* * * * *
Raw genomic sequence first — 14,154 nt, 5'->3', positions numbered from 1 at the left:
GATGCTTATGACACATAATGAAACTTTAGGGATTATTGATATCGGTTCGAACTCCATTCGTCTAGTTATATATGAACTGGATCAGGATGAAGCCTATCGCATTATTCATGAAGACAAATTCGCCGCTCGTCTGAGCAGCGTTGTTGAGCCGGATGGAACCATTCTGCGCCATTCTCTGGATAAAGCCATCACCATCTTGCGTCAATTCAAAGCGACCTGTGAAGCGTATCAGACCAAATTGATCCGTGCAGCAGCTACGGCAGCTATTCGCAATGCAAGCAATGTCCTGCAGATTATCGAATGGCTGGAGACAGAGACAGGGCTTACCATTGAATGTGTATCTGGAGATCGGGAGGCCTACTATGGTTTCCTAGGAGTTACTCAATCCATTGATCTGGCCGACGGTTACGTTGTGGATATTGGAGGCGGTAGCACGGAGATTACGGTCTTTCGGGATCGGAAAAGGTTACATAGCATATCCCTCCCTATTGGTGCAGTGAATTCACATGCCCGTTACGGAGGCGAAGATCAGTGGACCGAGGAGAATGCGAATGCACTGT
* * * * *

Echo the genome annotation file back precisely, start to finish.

Raw genomic sequence first — 14,154 nt, 5'->3', positions numbered from 1 at the left:
GATGCTTATGACACATAATGAAACTTTAGGGATTATTGATATCGGTTCGAACTCCATTCGTCTAGTTATATATGAACTGGATCAGGATGAAGCCTATCGCATTATTCATGAAGACAAATTCGCCGCTCGTCTGAGCAGCGTTGTTGAGCCGGATGGAACCATTCTGCGCCATTCTCTGGATAAAGCCATCACCATCTTGCGTCAATTCAAAGCGACCTGTGAAGCGTATCAGACCAAATTGATCCGTGCAGCAGCTACGGCAGCTATTCGCAATGCAAGCAATGTCCTGCAGATTATCGAATGGCTGGAGACAGAGACAGGGCTTACCATTGAATGTGTATCTGGAGATCGGGAGGCCTACTATGGTTTCCTAGGAGTTACTCAATCCATTGATCTGGCCGACGGTTACGTTGTGGATATTGGAGGCGGTAGCACGGAGATTACGGTCTTTCGGGATCGGAAAAGGTTACATAGCATATCCCTCCCTATTGGTGCAGTGAATTCACATGCCCGTTACGGAGGCGAAGATCAGTGGACCGAGGAGAATGCGAATGCACTGT